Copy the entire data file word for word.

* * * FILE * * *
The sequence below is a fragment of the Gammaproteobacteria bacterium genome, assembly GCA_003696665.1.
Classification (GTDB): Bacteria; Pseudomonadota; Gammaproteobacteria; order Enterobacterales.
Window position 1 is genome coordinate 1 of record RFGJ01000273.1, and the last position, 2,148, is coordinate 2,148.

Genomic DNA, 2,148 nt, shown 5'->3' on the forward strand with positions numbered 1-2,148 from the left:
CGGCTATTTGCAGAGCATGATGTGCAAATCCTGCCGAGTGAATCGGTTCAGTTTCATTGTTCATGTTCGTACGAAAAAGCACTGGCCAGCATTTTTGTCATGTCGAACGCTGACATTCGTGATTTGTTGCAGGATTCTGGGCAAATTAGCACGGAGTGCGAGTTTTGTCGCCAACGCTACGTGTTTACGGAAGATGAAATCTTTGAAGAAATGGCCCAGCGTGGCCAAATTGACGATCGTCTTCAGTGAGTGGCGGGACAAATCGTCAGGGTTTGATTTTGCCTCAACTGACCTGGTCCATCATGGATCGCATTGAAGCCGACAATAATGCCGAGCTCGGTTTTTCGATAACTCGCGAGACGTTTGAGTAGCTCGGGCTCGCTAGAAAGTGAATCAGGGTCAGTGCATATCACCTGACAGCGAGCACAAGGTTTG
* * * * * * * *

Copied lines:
The sequence below is a fragment of the Gammaproteobacteria bacterium genome, assembly GCA_003696665.1.
Classification (GTDB): Bacteria; Pseudomonadota; Gammaproteobacteria; order Enterobacterales.
Window position 1 is genome coordinate 1 of record RFGJ01000273.1, and the last position, 2,148, is coordinate 2,148.

Genomic DNA, 2,148 nt, shown 5'->3' on the forward strand with positions numbered 1-2,148 from the left:
CGGCTATTTGCAGAGCATGATGTGCAAATCCTGCCGAGTGAATCGGTTCAGTTTCATTGTTCATGTTCGTACGAAAAAGCACTGGCCAGCATTTTTGTCATGTCGAACGCTGACATTCGTGATTTGTTGCAGGATTCTGGGCAAATTAGCACGGAGTGCGAGTTTTGTCGCCAACGCTACGTGTTTACGGAAGATGAAATCTTTGAAGAAATGGCCCAGCGTGGCCAAATTGACGATCGTCTTCAGTGAGTGGCGGGACAAATCGTCAGGGTTTGATTTTGCCTCAACTGACCTGGTCCATCATGGATCGCATTGAAGCCGACAATAATGCCGAGCTCGGTTTTTCGATAACTCGCGAGACGTTTGAGTAGCTCGGGCTCGCTAGAAAGTGAATCAGGGTCAGTGCATATCACCTGACAGCGAGCACAAGGTTTG